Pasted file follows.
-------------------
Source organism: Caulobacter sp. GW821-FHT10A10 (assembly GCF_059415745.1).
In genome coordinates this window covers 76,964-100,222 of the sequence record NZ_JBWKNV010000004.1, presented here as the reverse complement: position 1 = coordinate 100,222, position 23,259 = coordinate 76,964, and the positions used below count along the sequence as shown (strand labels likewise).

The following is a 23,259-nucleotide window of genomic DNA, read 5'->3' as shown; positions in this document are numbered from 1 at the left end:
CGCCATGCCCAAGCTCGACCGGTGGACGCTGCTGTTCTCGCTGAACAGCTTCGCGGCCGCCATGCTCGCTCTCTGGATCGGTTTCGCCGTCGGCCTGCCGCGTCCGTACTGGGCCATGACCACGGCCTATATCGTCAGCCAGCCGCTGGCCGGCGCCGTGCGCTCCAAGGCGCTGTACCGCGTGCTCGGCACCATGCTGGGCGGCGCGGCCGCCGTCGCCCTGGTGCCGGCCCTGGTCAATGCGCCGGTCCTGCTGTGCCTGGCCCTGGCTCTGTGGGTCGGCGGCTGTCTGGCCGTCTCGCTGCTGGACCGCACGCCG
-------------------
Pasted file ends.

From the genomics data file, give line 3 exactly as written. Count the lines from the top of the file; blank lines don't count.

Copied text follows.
The following is a 23,259-nucleotide window of genomic DNA, read 5'->3' as shown; positions in this document are numbered from 1 at the left end: